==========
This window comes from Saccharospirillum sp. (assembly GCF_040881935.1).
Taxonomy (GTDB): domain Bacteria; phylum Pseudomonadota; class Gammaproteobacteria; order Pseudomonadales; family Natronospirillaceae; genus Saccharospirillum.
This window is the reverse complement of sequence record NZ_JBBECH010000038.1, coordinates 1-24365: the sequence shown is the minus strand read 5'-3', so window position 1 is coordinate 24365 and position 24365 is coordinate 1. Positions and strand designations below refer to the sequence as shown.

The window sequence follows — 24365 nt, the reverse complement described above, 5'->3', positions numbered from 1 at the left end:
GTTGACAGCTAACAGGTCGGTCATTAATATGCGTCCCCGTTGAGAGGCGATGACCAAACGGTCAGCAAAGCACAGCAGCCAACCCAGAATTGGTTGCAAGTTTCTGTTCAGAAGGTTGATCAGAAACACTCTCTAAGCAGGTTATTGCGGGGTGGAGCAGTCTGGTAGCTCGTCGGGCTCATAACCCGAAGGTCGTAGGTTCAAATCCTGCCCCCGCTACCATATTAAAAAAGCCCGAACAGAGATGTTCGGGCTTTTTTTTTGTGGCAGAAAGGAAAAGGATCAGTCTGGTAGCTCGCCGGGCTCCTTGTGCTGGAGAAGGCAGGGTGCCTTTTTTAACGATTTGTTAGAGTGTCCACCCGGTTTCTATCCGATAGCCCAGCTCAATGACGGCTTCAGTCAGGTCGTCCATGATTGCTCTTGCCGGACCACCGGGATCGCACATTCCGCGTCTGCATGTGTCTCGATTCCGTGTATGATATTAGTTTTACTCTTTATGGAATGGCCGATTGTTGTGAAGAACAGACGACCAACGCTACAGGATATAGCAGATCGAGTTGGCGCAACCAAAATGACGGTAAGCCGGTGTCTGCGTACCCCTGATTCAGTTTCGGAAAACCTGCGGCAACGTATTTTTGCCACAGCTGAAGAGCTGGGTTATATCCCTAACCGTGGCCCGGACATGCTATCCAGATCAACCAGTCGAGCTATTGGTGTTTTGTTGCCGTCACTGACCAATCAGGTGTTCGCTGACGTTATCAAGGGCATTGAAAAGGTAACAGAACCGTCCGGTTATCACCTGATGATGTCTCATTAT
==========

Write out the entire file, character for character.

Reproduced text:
This window comes from Saccharospirillum sp. (assembly GCF_040881935.1).
Taxonomy (GTDB): domain Bacteria; phylum Pseudomonadota; class Gammaproteobacteria; order Pseudomonadales; family Natronospirillaceae; genus Saccharospirillum.
This window is the reverse complement of sequence record NZ_JBBECH010000038.1, coordinates 1-24365: the sequence shown is the minus strand read 5'-3', so window position 1 is coordinate 24365 and position 24365 is coordinate 1. Positions and strand designations below refer to the sequence as shown.

The window sequence follows — 24365 nt, the reverse complement described above, 5'->3', positions numbered from 1 at the left end:
GTTGACAGCTAACAGGTCGGTCATTAATATGCGTCCCCGTTGAGAGGCGATGACCAAACGGTCAGCAAAGCACAGCAGCCAACCCAGAATTGGTTGCAAGTTTCTGTTCAGAAGGTTGATCAGAAACACTCTCTAAGCAGGTTATTGCGGGGTGGAGCAGTCTGGTAGCTCGTCGGGCTCATAACCCGAAGGTCGTAGGTTCAAATCCTGCCCCCGCTACCATATTAAAAAAGCCCGAACAGAGATGTTCGGGCTTTTTTTTTGTGGCAGAAAGGAAAAGGATCAGTCTGGTAGCTCGCCGGGCTCCTTGTGCTGGAGAAGGCAGGGTGCCTTTTTTAACGATTTGTTAGAGTGTCCACCCGGTTTCTATCCGATAGCCCAGCTCAATGACGGCTTCAGTCAGGTCGTCCATGATTGCTCTTGCCGGACCACCGGGATCGCACATTCCGCGTCTGCATGTGTCTCGATTCCGTGTATGATATTAGTTTTACTCTTTATGGAATGGCCGATTGTTGTGAAGAACAGACGACCAACGCTACAGGATATAGCAGATCGAGTTGGCGCAACCAAAATGACGGTAAGCCGGTGTCTGCGTACCCCTGATTCAGTTTCGGAAAACCTGCGGCAACGTATTTTTGCCACAGCTGAAGAGCTGGGTTATATCCCTAACCGTGGCCCGGACATGCTATCCAGATCAACCAGTCGAGCTATTGGTGTTTTGTTGCCGTCACTGACCAATCAGGTGTTCGCTGACGTTATCAAGGGCATTGAAAAGGTAACAGAACCGTCCGGTTATCACCTGATGATGTCTCATTAT